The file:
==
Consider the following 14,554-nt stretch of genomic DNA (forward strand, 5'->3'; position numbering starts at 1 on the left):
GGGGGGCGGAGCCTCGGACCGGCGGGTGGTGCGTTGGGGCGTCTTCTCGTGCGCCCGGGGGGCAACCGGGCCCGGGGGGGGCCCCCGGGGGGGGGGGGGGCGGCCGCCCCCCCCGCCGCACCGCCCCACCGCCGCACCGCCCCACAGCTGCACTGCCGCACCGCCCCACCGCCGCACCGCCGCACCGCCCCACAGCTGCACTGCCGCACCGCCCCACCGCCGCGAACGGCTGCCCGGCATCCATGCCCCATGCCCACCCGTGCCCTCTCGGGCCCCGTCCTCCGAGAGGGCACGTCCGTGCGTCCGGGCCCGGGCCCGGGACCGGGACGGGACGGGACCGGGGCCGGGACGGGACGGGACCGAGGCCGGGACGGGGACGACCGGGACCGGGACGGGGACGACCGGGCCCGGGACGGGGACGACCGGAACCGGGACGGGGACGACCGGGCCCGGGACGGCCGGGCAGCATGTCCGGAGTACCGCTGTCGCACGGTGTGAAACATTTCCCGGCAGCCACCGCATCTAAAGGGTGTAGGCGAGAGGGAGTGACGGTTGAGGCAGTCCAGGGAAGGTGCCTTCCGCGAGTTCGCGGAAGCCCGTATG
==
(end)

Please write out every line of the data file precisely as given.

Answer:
Consider the following 14,554-nt stretch of genomic DNA (forward strand, 5'->3'; position numbering starts at 1 on the left):
GGGGGGCGGAGCCTCGGACCGGCGGGTGGTGCGTTGGGGCGTCTTCTCGTGCGCCCGGGGGGCAACCGGGCCCGGGGGGGGCCCCCGGGGGGGGGGGGGGCGGCCGCCCCCCCCGCCGCACCGCCCCACCGCCGCACCGCCCCACAGCTGCACTGCCGCACCGCCCCACCGCCGCACCGCCGCACCGCCCCACAGCTGCACTGCCGCACCGCCCCACCGCCGCGAACGGCTGCCCGGCATCCATGCCCCATGCCCACCCGTGCCCTCTCGGGCCCCGTCCTCCGAGAGGGCACGTCCGTGCGTCCGGGCCCGGGCCCGGGACCGGGACGGGACGGGACCGGGGCCGGGACGGGACGGGACCGAGGCCGGGACGGGGACGACCGGGACCGGGACGGGGACGACCGGGCCCGGGACGGGGACGACCGGAACCGGGACGGGGACGACCGGGCCCGGGACGGCCGGGCAGCATGTCCGGAGTACCGCTGTCGCACGGTGTGAAACATTTCCCGGCAGCCACCGCATCTAAAGGGTGTAGGCGAGAGGGAGTGACGGTTGAGGCAGTCCAGGGAAGGTGCCTTCCGCGAGTTCGCGGAAGCCCGTATG